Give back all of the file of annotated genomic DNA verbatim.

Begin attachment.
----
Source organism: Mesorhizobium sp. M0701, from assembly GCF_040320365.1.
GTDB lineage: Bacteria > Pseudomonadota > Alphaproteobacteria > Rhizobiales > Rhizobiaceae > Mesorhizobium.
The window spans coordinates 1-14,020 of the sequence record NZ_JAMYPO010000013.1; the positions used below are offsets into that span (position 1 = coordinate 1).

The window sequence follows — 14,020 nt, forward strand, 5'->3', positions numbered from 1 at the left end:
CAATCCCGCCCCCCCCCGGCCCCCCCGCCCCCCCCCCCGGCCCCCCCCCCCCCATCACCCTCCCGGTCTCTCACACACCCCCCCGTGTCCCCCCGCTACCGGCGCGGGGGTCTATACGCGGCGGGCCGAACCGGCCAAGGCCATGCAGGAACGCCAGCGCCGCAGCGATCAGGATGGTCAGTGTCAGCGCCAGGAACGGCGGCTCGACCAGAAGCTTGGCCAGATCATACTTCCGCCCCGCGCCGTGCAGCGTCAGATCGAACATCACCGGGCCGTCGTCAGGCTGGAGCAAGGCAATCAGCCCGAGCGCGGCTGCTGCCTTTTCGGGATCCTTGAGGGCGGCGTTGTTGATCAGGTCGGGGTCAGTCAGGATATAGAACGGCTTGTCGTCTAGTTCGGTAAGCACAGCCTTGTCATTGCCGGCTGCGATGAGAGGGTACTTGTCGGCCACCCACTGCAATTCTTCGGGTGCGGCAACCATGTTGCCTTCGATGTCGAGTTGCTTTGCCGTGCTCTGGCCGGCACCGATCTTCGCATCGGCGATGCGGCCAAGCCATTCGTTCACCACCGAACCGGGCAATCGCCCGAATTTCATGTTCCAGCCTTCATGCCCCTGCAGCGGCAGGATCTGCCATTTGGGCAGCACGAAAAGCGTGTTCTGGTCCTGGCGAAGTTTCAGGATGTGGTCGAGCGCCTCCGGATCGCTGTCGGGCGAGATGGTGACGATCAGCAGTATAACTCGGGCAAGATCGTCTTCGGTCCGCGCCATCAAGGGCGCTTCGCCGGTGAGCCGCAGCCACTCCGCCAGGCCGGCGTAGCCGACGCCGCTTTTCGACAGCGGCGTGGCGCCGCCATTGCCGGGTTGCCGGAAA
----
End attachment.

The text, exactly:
Source organism: Mesorhizobium sp. M0701, from assembly GCF_040320365.1.
GTDB lineage: Bacteria > Pseudomonadota > Alphaproteobacteria > Rhizobiales > Rhizobiaceae > Mesorhizobium.
The window spans coordinates 1-14,020 of the sequence record NZ_JAMYPO010000013.1; the positions used below are offsets into that span (position 1 = coordinate 1).

The window sequence follows — 14,020 nt, forward strand, 5'->3', positions numbered from 1 at the left end:
CAATCCCGCCCCCCCCCGGCCCCCCCGCCCCCCCCCCCGGCCCCCCCCCCCCCATCACCCTCCCGGTCTCTCACACACCCCCCCGTGTCCCCCCGCTACCGGCGCGGGGGTCTATACGCGGCGGGCCGAACCGGCCAAGGCCATGCAGGAACGCCAGCGCCGCAGCGATCAGGATGGTCAGTGTCAGCGCCAGGAACGGCGGCTCGACCAGAAGCTTGGCCAGATCATACTTCCGCCCCGCGCCGTGCAGCGTCAGATCGAACATCACCGGGCCGTCGTCAGGCTGGAGCAAGGCAATCAGCCCGAGCGCGGCTGCTGCCTTTTCGGGATCCTTGAGGGCGGCGTTGTTGATCAGGTCGGGGTCAGTCAGGATATAGAACGGCTTGTCGTCTAGTTCGGTAAGCACAGCCTTGTCATTGCCGGCTGCGATGAGAGGGTACTTGTCGGCCACCCACTGCAATTCTTCGGGTGCGGCAACCATGTTGCCTTCGATGTCGAGTTGCTTTGCCGTGCTCTGGCCGGCACCGATCTTCGCATCGGCGATGCGGCCAAGCCATTCGTTCACCACCGAACCGGGCAATCGCCCGAATTTCATGTTCCAGCCTTCATGCCCCTGCAGCGGCAGGATCTGCCATTTGGGCAGCACGAAAAGCGTGTTCTGGTCCTGGCGAAGTTTCAGGATGTGGTCGAGCGCCTCCGGATCGCTGTCGGGCGAGATGGTGACGATCAGCAGTATAACTCGGGCAAGATCGTCTTCGGTCCGCGCCATCAAGGGCGCTTCGCCGGTGAGCCGCAGCCACTCCGCCAGGCCGGCGTAGCCGACGCCGCTTTTCGACAGCGGCGTGGCGCCGCCATTGCCGGGTTGCCGGAAA